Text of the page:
Apparently, strong support from Newton had been a major factor in securing this appointment for MacLaurin, who remained Professor of Mathematics at Edinburgh for the rest of his life. In 1733 he married Anne Stewart, daughter of the Solicitor-General for Scotland; they had seven children. MacLaurin continued to be active in research during his tenure at Edinburgh. In 1737 he was instrumental in forming the Edinburgh Philosophical Society, which was an extension of an existing medical society and developed into the Royal Society of Edinburgh. In 1740 he was again awarded a prize by the Acadcmie Royale des Sciences, this time for a Latin dissertation ‘On the physical cause of the flow and ebb of the sea’.? From at least the mid-1730s MacLaurin had been working on a treatise which was partly aimed at answering criticisms of Newtonian calculus. This important and very influential work was published in 1742 as the Treatise of Fluxions. In it MacLaurin often gave two treatments of a topic, one using geometrical methods and aimed at those who doubted the validity of calculus, the other using ‘modem’ analytical methods. Of particular interest among its contents is his theory of the figure of the earth and its gravitational forces, which is also contained in part in his 1740 dissertation. Other mathematicians were working on this topic, notably James Stirling, Thomas Simpson and the French mathematician Clairaut, but MacLaurin was probably the first to give a treatment which was extensive and sound both mathematically and physically.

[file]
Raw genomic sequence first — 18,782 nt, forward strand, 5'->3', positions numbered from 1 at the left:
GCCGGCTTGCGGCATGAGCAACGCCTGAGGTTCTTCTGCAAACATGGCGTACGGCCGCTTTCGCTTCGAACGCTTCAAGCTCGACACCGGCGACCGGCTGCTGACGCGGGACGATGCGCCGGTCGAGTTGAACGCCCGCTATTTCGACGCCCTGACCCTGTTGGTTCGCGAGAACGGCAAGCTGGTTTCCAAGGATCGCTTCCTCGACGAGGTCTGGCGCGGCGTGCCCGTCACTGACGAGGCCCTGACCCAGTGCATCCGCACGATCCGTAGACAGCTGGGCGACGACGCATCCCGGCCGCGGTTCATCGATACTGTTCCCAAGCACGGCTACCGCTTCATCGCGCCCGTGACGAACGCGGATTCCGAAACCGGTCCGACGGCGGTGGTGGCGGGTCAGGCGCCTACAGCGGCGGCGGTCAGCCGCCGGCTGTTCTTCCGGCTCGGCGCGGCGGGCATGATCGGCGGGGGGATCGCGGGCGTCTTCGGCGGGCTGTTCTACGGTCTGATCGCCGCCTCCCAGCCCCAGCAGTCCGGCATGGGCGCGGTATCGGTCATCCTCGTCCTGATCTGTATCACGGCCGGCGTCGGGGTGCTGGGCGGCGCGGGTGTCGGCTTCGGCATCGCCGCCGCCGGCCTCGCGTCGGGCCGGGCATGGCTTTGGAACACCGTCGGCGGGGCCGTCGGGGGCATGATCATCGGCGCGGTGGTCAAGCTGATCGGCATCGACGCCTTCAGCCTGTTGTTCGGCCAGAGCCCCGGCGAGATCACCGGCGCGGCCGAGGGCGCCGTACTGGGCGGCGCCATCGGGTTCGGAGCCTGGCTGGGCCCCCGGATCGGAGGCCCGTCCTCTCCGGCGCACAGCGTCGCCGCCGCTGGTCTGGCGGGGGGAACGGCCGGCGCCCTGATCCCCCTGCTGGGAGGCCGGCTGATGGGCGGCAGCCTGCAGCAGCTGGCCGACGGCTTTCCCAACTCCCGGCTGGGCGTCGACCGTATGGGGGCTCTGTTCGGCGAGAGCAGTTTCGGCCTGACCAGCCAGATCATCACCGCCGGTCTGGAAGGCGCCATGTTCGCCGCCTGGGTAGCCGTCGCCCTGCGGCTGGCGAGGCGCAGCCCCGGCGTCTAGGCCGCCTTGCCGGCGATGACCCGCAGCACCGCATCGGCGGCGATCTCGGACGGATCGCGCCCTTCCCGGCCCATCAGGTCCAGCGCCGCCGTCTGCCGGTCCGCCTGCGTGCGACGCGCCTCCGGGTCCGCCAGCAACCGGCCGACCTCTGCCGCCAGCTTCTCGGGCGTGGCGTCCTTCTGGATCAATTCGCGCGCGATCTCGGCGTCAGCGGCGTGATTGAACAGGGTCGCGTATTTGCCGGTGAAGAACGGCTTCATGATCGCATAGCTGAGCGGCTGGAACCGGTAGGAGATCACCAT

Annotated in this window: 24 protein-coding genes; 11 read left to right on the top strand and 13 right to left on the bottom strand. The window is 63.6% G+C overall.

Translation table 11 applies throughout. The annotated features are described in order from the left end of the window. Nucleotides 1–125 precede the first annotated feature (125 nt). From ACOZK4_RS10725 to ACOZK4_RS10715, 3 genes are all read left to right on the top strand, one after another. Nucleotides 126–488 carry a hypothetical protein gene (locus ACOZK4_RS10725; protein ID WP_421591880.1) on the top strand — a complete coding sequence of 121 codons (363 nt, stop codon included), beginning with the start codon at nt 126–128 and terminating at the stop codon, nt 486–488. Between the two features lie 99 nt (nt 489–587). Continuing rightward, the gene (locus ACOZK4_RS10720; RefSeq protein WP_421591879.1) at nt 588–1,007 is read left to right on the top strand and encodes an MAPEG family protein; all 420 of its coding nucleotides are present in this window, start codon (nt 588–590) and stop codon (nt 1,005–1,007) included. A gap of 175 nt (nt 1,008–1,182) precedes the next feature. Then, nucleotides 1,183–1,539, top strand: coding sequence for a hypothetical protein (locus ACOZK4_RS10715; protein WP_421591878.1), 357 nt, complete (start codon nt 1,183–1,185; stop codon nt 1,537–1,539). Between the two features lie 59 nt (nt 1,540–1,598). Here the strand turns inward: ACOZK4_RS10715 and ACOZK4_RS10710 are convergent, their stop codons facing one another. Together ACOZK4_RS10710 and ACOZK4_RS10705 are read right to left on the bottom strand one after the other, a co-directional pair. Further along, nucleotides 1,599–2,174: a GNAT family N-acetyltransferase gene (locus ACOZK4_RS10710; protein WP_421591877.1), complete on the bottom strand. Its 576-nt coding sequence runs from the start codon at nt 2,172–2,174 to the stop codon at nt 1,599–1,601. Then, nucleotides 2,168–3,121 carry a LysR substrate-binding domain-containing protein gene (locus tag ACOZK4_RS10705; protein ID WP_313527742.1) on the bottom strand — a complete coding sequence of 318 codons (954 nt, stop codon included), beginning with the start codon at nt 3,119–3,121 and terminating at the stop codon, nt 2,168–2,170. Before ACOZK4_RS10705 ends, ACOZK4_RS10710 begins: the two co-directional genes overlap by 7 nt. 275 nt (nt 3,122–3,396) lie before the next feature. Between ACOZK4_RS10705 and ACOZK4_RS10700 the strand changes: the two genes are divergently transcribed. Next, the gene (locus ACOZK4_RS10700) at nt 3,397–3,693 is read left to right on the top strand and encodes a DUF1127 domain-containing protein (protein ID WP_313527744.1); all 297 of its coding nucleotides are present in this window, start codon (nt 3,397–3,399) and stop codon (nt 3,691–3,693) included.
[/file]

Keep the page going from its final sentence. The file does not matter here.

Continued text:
Two other books were published posthumously in 1748: An Account of Sir Isaac Newton’s Philosophical Discoveries and Treatise of Algebra, which became a popular textbook. Some of the material in these dates from the 1720s. MacLaurin published twelve papers in the Royal Society’s Philosophical Transactions on topics both mathematical and general**- two intriguing titles: ‘An account of a monstrous double birth in Lorraine’ and ‘On the bases of the cells wherein the bees deposit their honey’. Two papers were published posthumously (1754) in the Edinburgh Philosophical